Over the last two weeks we have defined overeating and provided practical, at-the-table tips for breaking the habit of consuming too much food. This week’s last article of the series will focus on the cognitive skills that can be part of your strategy for overcoming overeating.
Have you ever noticed the stream of chatter that runs through your head? It’s amazing. Even as we listen to someone speak or read a book, that chatter has the ability to interrupt our attention. When overcoming a habit, it behoves a person to take time to listen closely to the chatter and to really hear the words, phrases, and general tone of the monologue being spoken to you by you.
In the case of overeating, your mind may suddenly shift from working or playing a game of catch to, “I’m hungry,” in an instant. Compelled by this thought, we drop everything and quench that desire. As we work through breaking overeating, it’s necessary to take a moment and question whether we are physically hungry or if our mind just wants food: the habit needs feeding. More than likely, it is the former and not the latter, but in any event, feeling hunger won’t kill you. If a water fountain is close by, get some water and continue on with your task at hand.
Behavioral patterns accompany food addiction. Personally I have found that I am a boredom eater, an emotional eater, and a comfort eater. Understanding this, I can logically take steps to find other outlets other than food to entertain me, make me feel better, and soothe me. Simply because we have “always done it” isn’t an excuse. Change your “if this, than that” to activities other than food. If you find yourself scarfing a bag of cookies or chips at night and think to yourself, “well, here I am again, I always end up finishing up the bag,” roll up the package, put it away and get the heck out of the kitchen! We have beaten down paths on our brain that rule our behavior, but challenge yourself; trail blaze new cerebral ground and watch as you eventually habituate yourself to overcome overeating.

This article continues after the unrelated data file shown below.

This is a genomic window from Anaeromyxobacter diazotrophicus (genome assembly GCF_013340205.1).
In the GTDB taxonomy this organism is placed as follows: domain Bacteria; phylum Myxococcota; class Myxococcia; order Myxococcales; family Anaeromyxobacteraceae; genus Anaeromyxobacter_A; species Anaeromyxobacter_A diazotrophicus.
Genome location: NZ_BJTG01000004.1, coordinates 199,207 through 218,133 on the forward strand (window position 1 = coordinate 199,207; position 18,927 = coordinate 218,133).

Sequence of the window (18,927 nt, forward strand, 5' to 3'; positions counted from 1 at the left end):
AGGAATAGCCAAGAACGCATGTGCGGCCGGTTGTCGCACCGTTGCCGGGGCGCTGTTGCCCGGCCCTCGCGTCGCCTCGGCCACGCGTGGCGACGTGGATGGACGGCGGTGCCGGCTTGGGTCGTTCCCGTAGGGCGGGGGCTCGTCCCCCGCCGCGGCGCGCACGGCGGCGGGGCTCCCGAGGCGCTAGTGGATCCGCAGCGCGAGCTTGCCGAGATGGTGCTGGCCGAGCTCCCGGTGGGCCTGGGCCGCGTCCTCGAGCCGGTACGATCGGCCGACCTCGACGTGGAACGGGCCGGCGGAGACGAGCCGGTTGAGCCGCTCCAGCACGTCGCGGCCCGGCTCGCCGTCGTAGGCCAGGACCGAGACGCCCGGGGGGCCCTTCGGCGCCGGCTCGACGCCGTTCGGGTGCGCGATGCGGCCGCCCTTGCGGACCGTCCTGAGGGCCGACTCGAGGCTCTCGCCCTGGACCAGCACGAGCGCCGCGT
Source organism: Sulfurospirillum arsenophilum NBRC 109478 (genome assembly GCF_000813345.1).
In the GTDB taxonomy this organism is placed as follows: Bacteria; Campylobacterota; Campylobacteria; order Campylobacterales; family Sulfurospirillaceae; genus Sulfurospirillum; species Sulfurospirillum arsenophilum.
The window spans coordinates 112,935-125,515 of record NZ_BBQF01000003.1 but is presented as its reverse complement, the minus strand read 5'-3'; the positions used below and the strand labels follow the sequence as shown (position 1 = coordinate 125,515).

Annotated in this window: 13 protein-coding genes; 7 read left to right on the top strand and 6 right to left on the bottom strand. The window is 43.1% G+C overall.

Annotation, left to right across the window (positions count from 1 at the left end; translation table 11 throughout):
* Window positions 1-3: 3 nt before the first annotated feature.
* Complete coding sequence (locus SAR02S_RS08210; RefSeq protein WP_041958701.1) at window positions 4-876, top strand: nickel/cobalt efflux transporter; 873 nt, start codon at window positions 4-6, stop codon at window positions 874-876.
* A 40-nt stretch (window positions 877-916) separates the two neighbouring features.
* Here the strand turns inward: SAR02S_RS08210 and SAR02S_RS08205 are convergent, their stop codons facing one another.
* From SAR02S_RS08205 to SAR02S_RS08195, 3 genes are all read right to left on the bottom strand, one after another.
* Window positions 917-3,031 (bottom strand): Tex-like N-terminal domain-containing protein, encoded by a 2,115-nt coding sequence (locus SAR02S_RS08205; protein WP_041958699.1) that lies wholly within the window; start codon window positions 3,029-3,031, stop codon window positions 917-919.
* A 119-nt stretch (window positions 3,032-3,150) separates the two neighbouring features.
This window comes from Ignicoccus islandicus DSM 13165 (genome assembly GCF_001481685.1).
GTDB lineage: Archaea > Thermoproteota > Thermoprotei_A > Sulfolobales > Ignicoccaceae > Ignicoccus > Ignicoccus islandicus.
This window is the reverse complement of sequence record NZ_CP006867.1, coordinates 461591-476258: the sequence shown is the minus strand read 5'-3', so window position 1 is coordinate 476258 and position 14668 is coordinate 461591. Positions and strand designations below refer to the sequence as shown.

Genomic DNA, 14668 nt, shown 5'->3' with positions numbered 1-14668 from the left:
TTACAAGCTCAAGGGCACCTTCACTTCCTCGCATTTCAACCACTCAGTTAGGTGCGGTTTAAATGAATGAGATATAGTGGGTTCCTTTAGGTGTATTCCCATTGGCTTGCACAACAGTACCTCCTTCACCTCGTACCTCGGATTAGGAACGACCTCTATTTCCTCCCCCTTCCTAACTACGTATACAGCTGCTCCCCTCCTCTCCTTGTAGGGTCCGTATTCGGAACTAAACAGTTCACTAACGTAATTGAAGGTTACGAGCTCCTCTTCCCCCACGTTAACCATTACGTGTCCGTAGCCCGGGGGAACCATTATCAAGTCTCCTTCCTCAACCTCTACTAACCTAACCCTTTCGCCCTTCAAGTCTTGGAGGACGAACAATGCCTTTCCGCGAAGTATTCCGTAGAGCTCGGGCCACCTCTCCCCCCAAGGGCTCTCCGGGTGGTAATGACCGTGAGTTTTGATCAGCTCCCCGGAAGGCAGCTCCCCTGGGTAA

In her book, “Succeed: How We Can Reach Our Goals,” psychologist Heidi Grant Halvorson, PhD writes about strategies we can use to attain our goals. Acknowledging the road blocks, the challenges is critical according to Grant-Halvorson, for in keeping these in mind, a person can develop strategies to help them cope with those challenges. For purposes of this article, our No.1 goal is to quit overeating. The challenges to overeating can be and are certainly not limited to: culture, social pressure, hormones, foods in the home, going out, addiction, and the short-term pleasure of eating, to name a few. “Effort, planning, persistence and good strategies are what it really takes to succeed,” says Dr. Grant Halvorson. Admit that putting an end to overeating is going to be challenging, but don’t allow yourself to be a defeatist. Write down the foreseeable pitfalls like those mentioned above, expand upon them and then write ways of coping with these roadblocks. If you can’t come up with any ideas, talk with a friend, a nutritionist, your physician or a mental health professional. Creating a support group is certainly not out of the question! If you bring the topic of overeating up in a fitness class, believe me, the majority of folks will begin sharing anecdotes freely. It’s a very common problem in a nation blessed with abundance coupled with a multibillion dollar food industry fueling this obsession with food.